Flame Over (PC) Review

By Nikola Suprak 30.05.2015

Review for Flame Over on PC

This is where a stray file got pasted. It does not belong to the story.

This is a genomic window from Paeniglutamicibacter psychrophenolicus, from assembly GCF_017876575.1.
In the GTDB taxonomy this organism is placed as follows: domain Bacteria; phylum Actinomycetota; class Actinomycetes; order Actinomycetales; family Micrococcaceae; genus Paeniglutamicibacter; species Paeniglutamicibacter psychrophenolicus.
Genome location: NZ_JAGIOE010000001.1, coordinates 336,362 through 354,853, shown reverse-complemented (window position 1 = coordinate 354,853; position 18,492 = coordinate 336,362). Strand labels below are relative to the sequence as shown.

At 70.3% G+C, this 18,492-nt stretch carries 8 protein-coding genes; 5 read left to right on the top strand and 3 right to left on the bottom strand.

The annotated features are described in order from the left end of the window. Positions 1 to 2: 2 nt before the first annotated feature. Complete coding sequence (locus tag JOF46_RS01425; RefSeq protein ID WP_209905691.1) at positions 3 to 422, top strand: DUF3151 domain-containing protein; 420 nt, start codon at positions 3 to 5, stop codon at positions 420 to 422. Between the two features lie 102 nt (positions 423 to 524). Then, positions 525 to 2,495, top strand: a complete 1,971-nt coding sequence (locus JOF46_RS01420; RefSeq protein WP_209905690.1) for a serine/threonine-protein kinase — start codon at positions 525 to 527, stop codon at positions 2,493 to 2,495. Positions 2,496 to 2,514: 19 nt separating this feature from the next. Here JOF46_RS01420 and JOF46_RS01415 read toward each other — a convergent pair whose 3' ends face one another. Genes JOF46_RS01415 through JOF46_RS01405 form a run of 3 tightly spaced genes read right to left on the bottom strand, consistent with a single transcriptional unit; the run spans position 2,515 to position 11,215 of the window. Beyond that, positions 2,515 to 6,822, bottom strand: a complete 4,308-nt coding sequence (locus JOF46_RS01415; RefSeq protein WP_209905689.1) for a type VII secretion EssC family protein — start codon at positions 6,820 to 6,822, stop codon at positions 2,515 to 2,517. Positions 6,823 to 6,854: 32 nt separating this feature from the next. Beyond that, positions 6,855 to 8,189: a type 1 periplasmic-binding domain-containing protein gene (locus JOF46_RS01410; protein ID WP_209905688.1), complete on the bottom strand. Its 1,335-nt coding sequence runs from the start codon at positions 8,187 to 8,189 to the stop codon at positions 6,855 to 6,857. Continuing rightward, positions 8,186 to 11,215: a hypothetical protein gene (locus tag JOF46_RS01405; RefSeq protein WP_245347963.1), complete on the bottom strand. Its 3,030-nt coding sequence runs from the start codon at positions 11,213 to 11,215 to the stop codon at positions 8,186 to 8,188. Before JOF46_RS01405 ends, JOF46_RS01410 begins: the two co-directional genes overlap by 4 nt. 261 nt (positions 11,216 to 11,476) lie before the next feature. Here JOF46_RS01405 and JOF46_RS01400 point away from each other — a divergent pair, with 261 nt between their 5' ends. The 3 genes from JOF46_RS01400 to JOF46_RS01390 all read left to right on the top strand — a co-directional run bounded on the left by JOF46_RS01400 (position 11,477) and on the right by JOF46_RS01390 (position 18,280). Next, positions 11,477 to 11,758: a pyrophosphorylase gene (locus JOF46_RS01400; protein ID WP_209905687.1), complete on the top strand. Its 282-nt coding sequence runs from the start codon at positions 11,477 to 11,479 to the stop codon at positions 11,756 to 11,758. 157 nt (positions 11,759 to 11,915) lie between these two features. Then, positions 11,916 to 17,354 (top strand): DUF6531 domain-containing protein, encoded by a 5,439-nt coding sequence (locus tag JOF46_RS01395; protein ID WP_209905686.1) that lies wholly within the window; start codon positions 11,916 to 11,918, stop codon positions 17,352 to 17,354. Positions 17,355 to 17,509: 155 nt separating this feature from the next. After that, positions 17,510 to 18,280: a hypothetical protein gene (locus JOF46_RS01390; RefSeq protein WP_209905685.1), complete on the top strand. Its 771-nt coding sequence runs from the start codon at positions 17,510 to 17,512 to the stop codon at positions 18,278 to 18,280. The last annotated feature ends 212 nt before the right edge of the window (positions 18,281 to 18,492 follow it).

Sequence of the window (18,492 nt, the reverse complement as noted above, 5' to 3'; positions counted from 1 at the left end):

The roguelike genre has seen a bit of a resurgence lately, which is peculiar because it was almost entirely dead around a decade ago. Random generated levels and crushing difficulty for some reason did not find much of a receptive audience, particularly when brutal difficulty was used as a substitution for clever gameplay. Games like The Binding of Isaac then came along and showed everyone exactly how a good roguelike could be made, and within the past five years it has suddenly become a bit of a hot genre for indie developers. A recent roguelike, Flame Over, is perhaps the hottest in this group because in it the only foe to face off against is fire itself. Dubbing itself a "pyroguelike" and throwing gamers into the role of a fire-fighter, it is certainly one of the more unique (if dull sounding) concepts to introduce to the genre in quite some time. The Vita version has been out for a while now but the new Steam edition seems like a great time to jump in and see just how hot this pyroguelike can be.